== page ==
Street Fighter Delivers Blow After Blow to Viewers
- Monday, March 02, 2009
DVD Release Date: June 30, 2009
Theatrical Release Date: February 27, 2009
Rating: PG-13 (for sequences of violence and martial arts action, and some sensuality)
Run Time: 97 min.
Director: Andrzej Bartkowiak
Actors: Kristin Kreuk, Chris Klein, Moon Bloodgood, Neil McDonough, Robin Shou, Michael Clarke Duncan
An opening-night screening of Street Fighter: The Legend of Chun-Li in the Washington, D.C., area drew just eight people. Maybe the words “based on Capcom’s Street Fighter video games” in the opening credits scared off potential viewers.
The film-based-on-a-video-game genre continues to mushroom, despite very mixed box-office results. For every sequel-spawning success like Lara Croft, with its big-name star (Angelina Jolie), there’s a Hitman starring Timothy Olyphant or Doom starring Dwayne “The Rock” Johnson—recognizable faces to some, but not exactly household names.
The video-game-as-movie is presold to audiences—usually young males—familiar with video games, and who won’t let B-list actors keep them from seeing their beloved game play out on the big screen.
Street Fighter: The Legend of Chun-Li, should cause them to reconsider. If not this, then what will?
The most familiar faces in Street Fighter are the villains: Bison, played by Will McDonough (from TV’s Desperate Housewives and Boomtown) and henchman Balrog, played by Michael Clarke Duncan (The Green Mile, Welcome Home, Roscoe Jenkins). Bison wants to develop a Bangkok slum, but our heroine, Chun-Li (Kristin Kreuk), has other ideas. She’s tired of seeing people taken advantage of. “Everywhere I looked, there was crime without punishment,” she tells us in one of many moments of voiceover narration—an admission by the filmmakers that they can’t convey basic facts through drama, but must rely instead on character monologues to explain things.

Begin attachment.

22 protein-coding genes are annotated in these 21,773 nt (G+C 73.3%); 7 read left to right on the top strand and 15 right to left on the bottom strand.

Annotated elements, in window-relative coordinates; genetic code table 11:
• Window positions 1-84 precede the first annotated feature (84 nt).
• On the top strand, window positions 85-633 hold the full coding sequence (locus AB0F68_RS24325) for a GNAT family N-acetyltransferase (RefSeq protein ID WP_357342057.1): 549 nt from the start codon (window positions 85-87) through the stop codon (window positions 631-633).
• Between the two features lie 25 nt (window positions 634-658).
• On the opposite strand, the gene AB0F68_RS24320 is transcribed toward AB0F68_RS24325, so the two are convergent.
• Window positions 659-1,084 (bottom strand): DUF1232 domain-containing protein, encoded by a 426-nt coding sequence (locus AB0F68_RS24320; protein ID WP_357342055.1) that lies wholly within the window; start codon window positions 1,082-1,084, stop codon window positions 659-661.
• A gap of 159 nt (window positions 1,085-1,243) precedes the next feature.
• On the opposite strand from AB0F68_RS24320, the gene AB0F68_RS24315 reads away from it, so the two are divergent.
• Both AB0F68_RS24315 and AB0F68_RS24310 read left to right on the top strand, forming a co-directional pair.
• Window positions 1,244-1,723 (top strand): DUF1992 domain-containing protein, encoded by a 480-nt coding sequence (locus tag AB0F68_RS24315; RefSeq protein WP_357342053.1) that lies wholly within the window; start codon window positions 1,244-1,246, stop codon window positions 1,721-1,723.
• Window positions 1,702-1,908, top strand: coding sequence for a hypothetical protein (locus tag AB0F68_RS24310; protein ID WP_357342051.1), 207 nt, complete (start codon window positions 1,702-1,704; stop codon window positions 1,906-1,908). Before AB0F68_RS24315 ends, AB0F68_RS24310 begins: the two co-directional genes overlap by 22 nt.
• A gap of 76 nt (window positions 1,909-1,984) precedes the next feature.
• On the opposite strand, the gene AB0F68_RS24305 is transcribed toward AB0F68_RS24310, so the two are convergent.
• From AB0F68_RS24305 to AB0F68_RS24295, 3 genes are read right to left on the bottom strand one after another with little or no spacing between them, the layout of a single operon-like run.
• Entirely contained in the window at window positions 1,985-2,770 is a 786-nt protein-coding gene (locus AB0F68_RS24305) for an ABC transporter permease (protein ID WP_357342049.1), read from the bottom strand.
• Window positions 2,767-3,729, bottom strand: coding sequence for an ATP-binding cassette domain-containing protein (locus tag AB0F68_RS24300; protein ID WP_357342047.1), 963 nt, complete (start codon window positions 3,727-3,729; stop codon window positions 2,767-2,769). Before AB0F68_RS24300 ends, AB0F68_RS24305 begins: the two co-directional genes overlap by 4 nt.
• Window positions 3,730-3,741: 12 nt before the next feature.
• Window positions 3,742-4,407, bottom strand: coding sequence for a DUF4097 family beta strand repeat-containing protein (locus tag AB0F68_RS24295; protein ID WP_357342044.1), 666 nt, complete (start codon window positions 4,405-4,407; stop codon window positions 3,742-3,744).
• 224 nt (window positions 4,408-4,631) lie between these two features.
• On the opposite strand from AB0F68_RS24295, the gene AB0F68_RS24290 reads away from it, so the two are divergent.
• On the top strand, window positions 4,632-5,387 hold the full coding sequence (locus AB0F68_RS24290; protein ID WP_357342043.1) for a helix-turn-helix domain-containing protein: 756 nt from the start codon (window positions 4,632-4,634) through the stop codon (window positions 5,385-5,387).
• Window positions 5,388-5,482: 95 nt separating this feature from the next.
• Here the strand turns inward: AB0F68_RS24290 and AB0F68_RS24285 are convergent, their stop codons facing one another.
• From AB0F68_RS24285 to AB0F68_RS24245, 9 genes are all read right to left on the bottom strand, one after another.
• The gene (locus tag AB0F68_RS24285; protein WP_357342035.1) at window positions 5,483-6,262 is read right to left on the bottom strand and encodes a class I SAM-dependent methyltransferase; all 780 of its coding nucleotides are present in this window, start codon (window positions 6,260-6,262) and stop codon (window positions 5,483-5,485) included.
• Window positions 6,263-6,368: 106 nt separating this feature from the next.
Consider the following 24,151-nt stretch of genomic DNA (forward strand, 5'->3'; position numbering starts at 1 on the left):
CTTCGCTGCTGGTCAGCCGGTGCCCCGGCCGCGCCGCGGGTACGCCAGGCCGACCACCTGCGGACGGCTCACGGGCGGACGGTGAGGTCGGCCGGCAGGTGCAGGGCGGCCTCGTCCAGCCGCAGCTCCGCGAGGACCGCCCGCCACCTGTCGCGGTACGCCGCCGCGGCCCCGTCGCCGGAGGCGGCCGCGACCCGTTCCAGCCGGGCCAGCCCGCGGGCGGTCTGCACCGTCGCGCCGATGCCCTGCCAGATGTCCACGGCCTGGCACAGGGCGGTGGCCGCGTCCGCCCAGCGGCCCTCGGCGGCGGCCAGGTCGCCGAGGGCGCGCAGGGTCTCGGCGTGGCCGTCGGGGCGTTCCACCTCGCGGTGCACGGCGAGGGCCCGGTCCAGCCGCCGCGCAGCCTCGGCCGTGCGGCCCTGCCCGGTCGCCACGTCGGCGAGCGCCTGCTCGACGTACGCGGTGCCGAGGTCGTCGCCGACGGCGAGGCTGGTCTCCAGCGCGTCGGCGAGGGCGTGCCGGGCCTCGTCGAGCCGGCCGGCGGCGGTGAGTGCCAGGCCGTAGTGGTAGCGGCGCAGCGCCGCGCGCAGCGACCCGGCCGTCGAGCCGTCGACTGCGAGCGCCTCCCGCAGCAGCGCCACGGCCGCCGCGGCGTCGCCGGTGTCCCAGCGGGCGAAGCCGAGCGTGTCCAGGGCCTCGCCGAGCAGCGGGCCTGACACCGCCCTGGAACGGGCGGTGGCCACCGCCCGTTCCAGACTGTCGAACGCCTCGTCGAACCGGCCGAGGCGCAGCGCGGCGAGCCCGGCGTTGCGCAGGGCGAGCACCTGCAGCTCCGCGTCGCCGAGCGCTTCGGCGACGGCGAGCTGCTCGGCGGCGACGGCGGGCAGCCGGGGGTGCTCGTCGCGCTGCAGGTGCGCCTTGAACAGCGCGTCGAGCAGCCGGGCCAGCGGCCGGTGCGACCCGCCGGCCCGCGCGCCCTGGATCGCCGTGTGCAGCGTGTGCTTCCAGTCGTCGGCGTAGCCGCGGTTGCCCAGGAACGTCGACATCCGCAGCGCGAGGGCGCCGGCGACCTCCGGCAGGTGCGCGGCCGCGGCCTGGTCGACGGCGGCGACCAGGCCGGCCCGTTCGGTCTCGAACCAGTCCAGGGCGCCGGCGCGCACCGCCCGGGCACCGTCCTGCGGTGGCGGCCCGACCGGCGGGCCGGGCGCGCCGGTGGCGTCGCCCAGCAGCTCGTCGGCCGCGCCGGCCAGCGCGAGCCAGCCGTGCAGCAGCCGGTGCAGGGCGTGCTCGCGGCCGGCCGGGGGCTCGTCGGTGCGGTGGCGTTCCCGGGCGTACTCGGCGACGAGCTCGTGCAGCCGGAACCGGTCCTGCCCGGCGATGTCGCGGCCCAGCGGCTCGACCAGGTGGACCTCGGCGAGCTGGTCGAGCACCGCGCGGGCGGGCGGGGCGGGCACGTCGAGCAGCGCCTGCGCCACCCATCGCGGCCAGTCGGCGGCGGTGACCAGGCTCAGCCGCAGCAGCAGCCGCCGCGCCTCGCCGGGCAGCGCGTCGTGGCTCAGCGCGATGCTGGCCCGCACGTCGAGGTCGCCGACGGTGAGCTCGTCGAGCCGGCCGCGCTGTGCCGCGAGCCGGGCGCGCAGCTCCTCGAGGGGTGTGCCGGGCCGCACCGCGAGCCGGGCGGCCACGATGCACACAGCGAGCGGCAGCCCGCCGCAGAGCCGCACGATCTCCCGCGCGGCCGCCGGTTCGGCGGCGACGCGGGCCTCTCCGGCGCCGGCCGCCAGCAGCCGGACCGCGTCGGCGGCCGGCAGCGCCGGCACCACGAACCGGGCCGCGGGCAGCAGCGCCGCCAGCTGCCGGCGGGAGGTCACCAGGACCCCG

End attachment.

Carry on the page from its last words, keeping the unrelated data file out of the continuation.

The story, such as it is, has the young concert pianist, Chun-Li, growing up and discovering a scroll that leads her to Gen (Robin Shou), a mentor who heads a crime-fighting group, the Order of the Web. As Bison’s dream of gentrifying a Bangkok slum comes closer to fruition, Chun-Li trains with Gen and prepares to confront the villain. Questions about her mysterious upbringing will be answered as she discovers her purpose and identity.
Filling out the story are two police officers, Maya and Nash (Moon Bloodgood and Chris Klein), who are chasing Bison when they aren’t chasing each other, which is often. With his five o’clock shadow, Klein resembles a Miami Vice cast member, minus the charisma.
Street Fighter should be a martial-arts extravaganza, but the fight scenes are infrequent, unsurprising and dull. Blame that on director Andrzej Bartkowiak, who in 2005 helmed the aforementioned Doom.
McDonough enlivens things a bit whenever he’s on screen, but a storyline involving his daughter proves ridiculous even by video-game-as-movie standards. Who gets paid to write stories like this? Can they refund viewers’ money?
Maybe some of that economic stimulus money can be sent our way as reimbursement. After all, politics aren’t too far removed from this story. When Gen instructs Chun-Li to fight injustice by fighting for something greater than herself, the line echoes rhetoric from last year’s presidential campaign—a far more compelling and consequential drama.
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